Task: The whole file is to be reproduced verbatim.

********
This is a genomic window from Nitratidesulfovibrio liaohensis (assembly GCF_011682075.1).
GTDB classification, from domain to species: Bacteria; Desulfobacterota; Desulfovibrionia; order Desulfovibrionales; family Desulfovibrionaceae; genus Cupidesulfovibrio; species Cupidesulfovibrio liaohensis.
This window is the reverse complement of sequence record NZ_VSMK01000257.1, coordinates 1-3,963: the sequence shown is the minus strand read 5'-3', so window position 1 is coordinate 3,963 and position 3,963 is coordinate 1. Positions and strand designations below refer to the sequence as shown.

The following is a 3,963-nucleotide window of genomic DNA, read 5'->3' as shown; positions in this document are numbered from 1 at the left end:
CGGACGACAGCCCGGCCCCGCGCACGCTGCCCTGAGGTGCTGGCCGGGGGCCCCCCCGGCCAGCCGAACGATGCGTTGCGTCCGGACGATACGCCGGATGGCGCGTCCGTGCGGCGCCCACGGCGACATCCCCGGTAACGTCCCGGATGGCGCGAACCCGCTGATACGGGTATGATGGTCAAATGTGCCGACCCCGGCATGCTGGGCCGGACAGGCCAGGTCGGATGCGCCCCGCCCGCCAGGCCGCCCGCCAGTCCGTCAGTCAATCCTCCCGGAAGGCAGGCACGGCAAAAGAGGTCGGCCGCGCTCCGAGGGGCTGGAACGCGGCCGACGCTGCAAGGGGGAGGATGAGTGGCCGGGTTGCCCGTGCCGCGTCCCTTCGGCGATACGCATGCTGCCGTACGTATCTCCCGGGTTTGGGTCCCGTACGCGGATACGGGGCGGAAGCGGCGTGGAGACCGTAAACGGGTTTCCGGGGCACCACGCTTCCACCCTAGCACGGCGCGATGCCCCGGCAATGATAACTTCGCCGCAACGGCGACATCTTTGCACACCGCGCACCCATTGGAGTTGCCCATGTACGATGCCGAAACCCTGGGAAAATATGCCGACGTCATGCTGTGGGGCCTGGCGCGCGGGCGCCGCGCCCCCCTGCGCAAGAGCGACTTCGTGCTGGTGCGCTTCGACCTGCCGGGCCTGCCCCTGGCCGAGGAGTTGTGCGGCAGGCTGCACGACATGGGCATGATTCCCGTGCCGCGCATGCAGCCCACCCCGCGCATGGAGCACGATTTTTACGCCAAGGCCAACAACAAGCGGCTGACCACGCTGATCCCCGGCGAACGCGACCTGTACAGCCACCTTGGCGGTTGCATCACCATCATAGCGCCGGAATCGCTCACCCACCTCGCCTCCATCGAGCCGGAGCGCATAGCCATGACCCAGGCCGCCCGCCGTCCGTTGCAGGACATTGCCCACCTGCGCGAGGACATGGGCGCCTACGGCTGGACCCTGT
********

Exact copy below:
This is a genomic window from Nitratidesulfovibrio liaohensis (assembly GCF_011682075.1).
GTDB classification, from domain to species: Bacteria; Desulfobacterota; Desulfovibrionia; order Desulfovibrionales; family Desulfovibrionaceae; genus Cupidesulfovibrio; species Cupidesulfovibrio liaohensis.
This window is the reverse complement of sequence record NZ_VSMK01000257.1, coordinates 1-3,963: the sequence shown is the minus strand read 5'-3', so window position 1 is coordinate 3,963 and position 3,963 is coordinate 1. Positions and strand designations below refer to the sequence as shown.

The following is a 3,963-nucleotide window of genomic DNA, read 5'->3' as shown; positions in this document are numbered from 1 at the left end:
CGGACGACAGCCCGGCCCCGCGCACGCTGCCCTGAGGTGCTGGCCGGGGGCCCCCCCGGCCAGCCGAACGATGCGTTGCGTCCGGACGATACGCCGGATGGCGCGTCCGTGCGGCGCCCACGGCGACATCCCCGGTAACGTCCCGGATGGCGCGAACCCGCTGATACGGGTATGATGGTCAAATGTGCCGACCCCGGCATGCTGGGCCGGACAGGCCAGGTCGGATGCGCCCCGCCCGCCAGGCCGCCCGCCAGTCCGTCAGTCAATCCTCCCGGAAGGCAGGCACGGCAAAAGAGGTCGGCCGCGCTCCGAGGGGCTGGAACGCGGCCGACGCTGCAAGGGGGAGGATGAGTGGCCGGGTTGCCCGTGCCGCGTCCCTTCGGCGATACGCATGCTGCCGTACGTATCTCCCGGGTTTGGGTCCCGTACGCGGATACGGGGCGGAAGCGGCGTGGAGACCGTAAACGGGTTTCCGGGGCACCACGCTTCCACCCTAGCACGGCGCGATGCCCCGGCAATGATAACTTCGCCGCAACGGCGACATCTTTGCACACCGCGCACCCATTGGAGTTGCCCATGTACGATGCCGAAACCCTGGGAAAATATGCCGACGTCATGCTGTGGGGCCTGGCGCGCGGGCGCCGCGCCCCCCTGCGCAAGAGCGACTTCGTGCTGGTGCGCTTCGACCTGCCGGGCCTGCCCCTGGCCGAGGAGTTGTGCGGCAGGCTGCACGACATGGGCATGATTCCCGTGCCGCGCATGCAGCCCACCCCGCGCATGGAGCACGATTTTTACGCCAAGGCCAACAACAAGCGGCTGACCACGCTGATCCCCGGCGAACGCGACCTGTACAGCCACCTTGGCGGTTGCATCACCATCATAGCGCCGGAATCGCTCACCCACCTCGCCTCCATCGAGCCGGAGCGCATAGCCATGACCCAGGCCGCCCGCCGTCCGTTGCAGGACATTGCCCACCTGCGCGAGGACATGGGCGCCTACGGCTGGACCCTGT